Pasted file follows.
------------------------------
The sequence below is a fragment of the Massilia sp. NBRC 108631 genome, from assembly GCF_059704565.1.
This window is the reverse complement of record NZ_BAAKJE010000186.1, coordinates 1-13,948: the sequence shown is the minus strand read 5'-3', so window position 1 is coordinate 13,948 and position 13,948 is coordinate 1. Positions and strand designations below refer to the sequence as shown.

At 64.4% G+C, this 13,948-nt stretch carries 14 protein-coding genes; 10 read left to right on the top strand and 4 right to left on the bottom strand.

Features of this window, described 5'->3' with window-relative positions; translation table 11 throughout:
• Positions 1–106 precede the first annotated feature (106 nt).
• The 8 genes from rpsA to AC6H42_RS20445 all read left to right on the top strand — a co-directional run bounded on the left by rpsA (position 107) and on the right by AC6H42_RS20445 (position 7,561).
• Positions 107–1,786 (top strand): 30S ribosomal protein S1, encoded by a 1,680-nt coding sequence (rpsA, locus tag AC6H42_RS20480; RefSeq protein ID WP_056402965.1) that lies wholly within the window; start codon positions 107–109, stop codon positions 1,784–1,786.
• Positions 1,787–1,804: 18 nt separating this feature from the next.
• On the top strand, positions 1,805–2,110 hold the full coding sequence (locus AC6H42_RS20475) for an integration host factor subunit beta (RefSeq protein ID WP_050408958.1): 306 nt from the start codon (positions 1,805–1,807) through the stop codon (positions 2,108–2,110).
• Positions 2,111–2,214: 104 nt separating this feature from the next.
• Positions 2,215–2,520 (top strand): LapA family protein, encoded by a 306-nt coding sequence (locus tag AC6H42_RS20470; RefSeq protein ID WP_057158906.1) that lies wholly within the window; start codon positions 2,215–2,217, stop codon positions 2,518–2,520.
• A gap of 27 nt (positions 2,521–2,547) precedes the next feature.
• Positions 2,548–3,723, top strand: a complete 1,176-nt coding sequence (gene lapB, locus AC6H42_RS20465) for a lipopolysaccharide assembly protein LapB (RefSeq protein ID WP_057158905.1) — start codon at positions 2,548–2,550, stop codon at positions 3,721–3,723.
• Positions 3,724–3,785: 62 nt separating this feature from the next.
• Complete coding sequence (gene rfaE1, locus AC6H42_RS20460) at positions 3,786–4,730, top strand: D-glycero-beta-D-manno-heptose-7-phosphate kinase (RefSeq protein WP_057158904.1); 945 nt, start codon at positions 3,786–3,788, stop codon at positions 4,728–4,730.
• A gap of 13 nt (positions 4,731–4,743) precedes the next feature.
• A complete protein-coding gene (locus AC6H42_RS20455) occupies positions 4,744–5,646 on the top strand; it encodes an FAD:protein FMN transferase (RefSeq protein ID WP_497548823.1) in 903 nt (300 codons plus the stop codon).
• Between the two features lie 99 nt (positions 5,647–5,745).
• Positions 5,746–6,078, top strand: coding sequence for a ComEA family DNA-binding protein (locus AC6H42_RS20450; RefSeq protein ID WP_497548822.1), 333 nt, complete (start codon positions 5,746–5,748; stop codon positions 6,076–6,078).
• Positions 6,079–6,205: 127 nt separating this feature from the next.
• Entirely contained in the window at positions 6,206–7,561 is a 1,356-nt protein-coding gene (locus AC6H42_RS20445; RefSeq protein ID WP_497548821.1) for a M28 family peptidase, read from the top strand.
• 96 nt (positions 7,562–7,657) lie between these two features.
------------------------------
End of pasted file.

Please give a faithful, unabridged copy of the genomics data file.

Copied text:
The sequence below is a fragment of the Massilia sp. NBRC 108631 genome, from assembly GCF_059704565.1.
This window is the reverse complement of record NZ_BAAKJE010000186.1, coordinates 1-13,948: the sequence shown is the minus strand read 5'-3', so window position 1 is coordinate 13,948 and position 13,948 is coordinate 1. Positions and strand designations below refer to the sequence as shown.

At 64.4% G+C, this 13,948-nt stretch carries 14 protein-coding genes; 10 read left to right on the top strand and 4 right to left on the bottom strand.

Features of this window, described 5'->3' with window-relative positions; translation table 11 throughout:
• Positions 1–106 precede the first annotated feature (106 nt).
• The 8 genes from rpsA to AC6H42_RS20445 all read left to right on the top strand — a co-directional run bounded on the left by rpsA (position 107) and on the right by AC6H42_RS20445 (position 7,561).
• Positions 107–1,786 (top strand): 30S ribosomal protein S1, encoded by a 1,680-nt coding sequence (rpsA, locus tag AC6H42_RS20480; RefSeq protein ID WP_056402965.1) that lies wholly within the window; start codon positions 107–109, stop codon positions 1,784–1,786.
• Positions 1,787–1,804: 18 nt separating this feature from the next.
• On the top strand, positions 1,805–2,110 hold the full coding sequence (locus AC6H42_RS20475) for an integration host factor subunit beta (RefSeq protein ID WP_050408958.1): 306 nt from the start codon (positions 1,805–1,807) through the stop codon (positions 2,108–2,110).
• Positions 2,111–2,214: 104 nt separating this feature from the next.
• Positions 2,215–2,520 (top strand): LapA family protein, encoded by a 306-nt coding sequence (locus tag AC6H42_RS20470; RefSeq protein ID WP_057158906.1) that lies wholly within the window; start codon positions 2,215–2,217, stop codon positions 2,518–2,520.
• A gap of 27 nt (positions 2,521–2,547) precedes the next feature.
• Positions 2,548–3,723, top strand: a complete 1,176-nt coding sequence (gene lapB, locus AC6H42_RS20465) for a lipopolysaccharide assembly protein LapB (RefSeq protein ID WP_057158905.1) — start codon at positions 2,548–2,550, stop codon at positions 3,721–3,723.
• Positions 3,724–3,785: 62 nt separating this feature from the next.
• Complete coding sequence (gene rfaE1, locus AC6H42_RS20460) at positions 3,786–4,730, top strand: D-glycero-beta-D-manno-heptose-7-phosphate kinase (RefSeq protein WP_057158904.1); 945 nt, start codon at positions 3,786–3,788, stop codon at positions 4,728–4,730.
• A gap of 13 nt (positions 4,731–4,743) precedes the next feature.
• A complete protein-coding gene (locus AC6H42_RS20455) occupies positions 4,744–5,646 on the top strand; it encodes an FAD:protein FMN transferase (RefSeq protein ID WP_497548823.1) in 903 nt (300 codons plus the stop codon).
• Between the two features lie 99 nt (positions 5,647–5,745).
• Positions 5,746–6,078, top strand: coding sequence for a ComEA family DNA-binding protein (locus AC6H42_RS20450; RefSeq protein ID WP_497548822.1), 333 nt, complete (start codon positions 5,746–5,748; stop codon positions 6,076–6,078).
• Positions 6,079–6,205: 127 nt separating this feature from the next.
• Entirely contained in the window at positions 6,206–7,561 is a 1,356-nt protein-coding gene (locus AC6H42_RS20445; RefSeq protein ID WP_497548821.1) for a M28 family peptidase, read from the top strand.
• 96 nt (positions 7,562–7,657) lie between these two features.